It’s officially winter, and regardless of how you feel about the cold, there’s no escaping it. It’s important to remember that changes in weather can affect our canine companions too. Here are some tips from a local Galena, MD vet for taking care of your dog in the winter.
During the winter months, Fido’s menu may need to be adjusted a bit. This is because dogs often burn extra calories just to stay warm when it’s cold.
If your canine pal qualifies as any of the following, we recommend consulting your Galena, MD vet:
In addition, some dogs spend more time outside than others. If Fido spends a lot of time outside, he will also require more food.
Bathing and brushing Fido regularly can also help to keep him warm. Dust, dander, and dead fur can cause issues with the fur’s natural insulation properties. As such, keeping your dog’s coat clean can help keep him more comfortable. (This also helps your dog stay cooler during the summer months.)
Do some research on the breed of your dog and talk to your Galena, MD vet or groomer to determine an ideal grooming routine.
In the summer, it may be easier to bathe Fido since you can take him out for a walk as he’s drying off. While this isn’t an option in the winter, if he doesn’t mind, you can blow dry him at home. Just be sure to use a low setting.
As a caring Galena, MD vet, we’re happy to report that there has been a rise in laws making it illegal to leave dogs outdoors in the cold. While the specifics of these laws may vary from region to region, a general rule of thumb would be to never leave Fido outside in cold temperatures for more than 30 minutes at a time.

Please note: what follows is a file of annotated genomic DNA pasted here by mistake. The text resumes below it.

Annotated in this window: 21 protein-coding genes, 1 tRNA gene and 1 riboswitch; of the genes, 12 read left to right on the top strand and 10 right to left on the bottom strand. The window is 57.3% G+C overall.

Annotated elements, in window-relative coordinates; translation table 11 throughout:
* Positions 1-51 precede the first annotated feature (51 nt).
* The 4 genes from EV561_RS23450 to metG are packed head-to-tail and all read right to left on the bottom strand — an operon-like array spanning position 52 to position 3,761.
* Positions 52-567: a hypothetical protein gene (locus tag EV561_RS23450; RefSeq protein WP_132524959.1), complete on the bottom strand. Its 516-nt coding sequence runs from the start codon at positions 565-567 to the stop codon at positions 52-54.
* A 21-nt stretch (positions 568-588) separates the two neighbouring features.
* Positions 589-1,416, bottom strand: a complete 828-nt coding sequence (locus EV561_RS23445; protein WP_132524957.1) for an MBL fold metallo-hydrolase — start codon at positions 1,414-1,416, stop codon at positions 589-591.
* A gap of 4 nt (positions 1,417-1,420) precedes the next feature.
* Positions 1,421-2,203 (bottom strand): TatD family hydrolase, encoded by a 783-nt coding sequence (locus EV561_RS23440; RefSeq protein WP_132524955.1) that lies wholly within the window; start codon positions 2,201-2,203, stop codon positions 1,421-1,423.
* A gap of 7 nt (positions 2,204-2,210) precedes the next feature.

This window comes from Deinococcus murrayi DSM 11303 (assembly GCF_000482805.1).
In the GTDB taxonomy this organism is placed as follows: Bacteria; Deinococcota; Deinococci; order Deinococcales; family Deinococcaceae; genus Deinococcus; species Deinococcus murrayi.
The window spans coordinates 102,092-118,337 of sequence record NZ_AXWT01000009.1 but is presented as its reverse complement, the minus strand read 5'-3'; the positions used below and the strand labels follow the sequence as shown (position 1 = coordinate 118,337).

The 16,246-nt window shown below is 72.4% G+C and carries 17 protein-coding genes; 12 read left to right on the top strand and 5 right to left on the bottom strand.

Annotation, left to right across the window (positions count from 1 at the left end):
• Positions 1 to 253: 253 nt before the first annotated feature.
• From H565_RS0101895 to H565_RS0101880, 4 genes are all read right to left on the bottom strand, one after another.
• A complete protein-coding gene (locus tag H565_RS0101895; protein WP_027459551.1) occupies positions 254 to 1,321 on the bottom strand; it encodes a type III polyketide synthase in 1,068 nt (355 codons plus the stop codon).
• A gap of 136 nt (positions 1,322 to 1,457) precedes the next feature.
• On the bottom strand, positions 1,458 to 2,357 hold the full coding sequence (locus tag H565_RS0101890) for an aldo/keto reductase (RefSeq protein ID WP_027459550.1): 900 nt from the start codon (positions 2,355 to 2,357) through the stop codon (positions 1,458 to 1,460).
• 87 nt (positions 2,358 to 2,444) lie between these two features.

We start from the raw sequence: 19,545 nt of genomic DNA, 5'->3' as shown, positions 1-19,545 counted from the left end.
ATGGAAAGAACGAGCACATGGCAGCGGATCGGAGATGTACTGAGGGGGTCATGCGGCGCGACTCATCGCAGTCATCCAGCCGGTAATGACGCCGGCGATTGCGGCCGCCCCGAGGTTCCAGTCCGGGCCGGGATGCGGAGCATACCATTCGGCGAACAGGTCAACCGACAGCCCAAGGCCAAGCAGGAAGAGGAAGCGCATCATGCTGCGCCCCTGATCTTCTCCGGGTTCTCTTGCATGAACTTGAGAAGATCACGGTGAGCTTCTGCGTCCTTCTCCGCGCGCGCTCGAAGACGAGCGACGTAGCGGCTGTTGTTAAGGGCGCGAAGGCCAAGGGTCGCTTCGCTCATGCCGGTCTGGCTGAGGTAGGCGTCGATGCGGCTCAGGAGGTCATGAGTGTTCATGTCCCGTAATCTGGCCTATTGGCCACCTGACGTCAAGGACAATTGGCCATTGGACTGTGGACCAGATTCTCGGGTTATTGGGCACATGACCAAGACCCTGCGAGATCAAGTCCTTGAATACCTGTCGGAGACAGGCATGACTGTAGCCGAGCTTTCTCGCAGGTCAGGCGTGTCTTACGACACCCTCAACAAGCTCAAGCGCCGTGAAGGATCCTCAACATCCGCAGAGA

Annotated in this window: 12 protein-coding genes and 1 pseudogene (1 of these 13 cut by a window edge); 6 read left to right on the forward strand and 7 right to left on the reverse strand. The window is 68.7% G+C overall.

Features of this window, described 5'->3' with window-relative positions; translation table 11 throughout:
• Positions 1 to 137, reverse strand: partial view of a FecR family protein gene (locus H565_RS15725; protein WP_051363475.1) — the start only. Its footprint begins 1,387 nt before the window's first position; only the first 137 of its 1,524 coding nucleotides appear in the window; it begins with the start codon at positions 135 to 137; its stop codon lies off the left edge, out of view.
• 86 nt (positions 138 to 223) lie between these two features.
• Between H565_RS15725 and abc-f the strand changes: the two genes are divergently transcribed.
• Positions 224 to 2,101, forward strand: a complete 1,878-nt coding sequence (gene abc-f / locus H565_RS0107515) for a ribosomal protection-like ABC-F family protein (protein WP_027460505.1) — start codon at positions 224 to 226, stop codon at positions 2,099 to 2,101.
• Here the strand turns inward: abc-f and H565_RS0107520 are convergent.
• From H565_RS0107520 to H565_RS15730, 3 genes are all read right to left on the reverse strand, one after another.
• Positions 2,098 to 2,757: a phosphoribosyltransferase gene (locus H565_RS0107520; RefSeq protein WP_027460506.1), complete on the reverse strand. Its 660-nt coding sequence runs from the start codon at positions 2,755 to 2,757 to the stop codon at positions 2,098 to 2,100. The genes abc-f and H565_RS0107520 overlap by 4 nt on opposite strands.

If you have a doghouse in your yard, it should be well-insulated, with the door facing away from prevailing winds. Doghouses or not, however, our canine companions should spend the majority of their time indoors. After all, they are part of the family!
If there’s a dog in your neighborhood that is being left outside for extended periods of time during the winter, we strongly urge you to advocate for them and contact the local authorities.
When it comes to the topic of snow, dogs are just as divided as humans on the matter. Some canines absolutely hate it, while others see it as a chance to play and romp.
If Fido is a breed that is prone to winter weather, like a husky or a Malamute, you may find it hard to convince him to come inside once he gets out there.
If your pup happens to love the cold, let him play for a bit! Just make sure you keep an eye on him, and don’t leave him out there too long.
Fido may have his own built-in fur coat, but that’s not enough to keep him warm. Additionally, some dogs need more help than others in this area.
The best thing you can do is invest in a good, comfortable doggy bed. This will protect him from cold floors, as well as cushion his bones and joints. Due to their extra support, orthopedic beds are especially beneficial for large breeds and senior dogs. Of course, there’s no rule that says Fido should be limited to just one bed. If you’ve got enough room, why not get him several? It’s always nice to have options!
Thermal beds are also an option, as is a heating pad. As with any heating appliance, though, you’ll need to take precautions to reduce fire risks. Self-heating beds and pet bed warmers are a safer choice.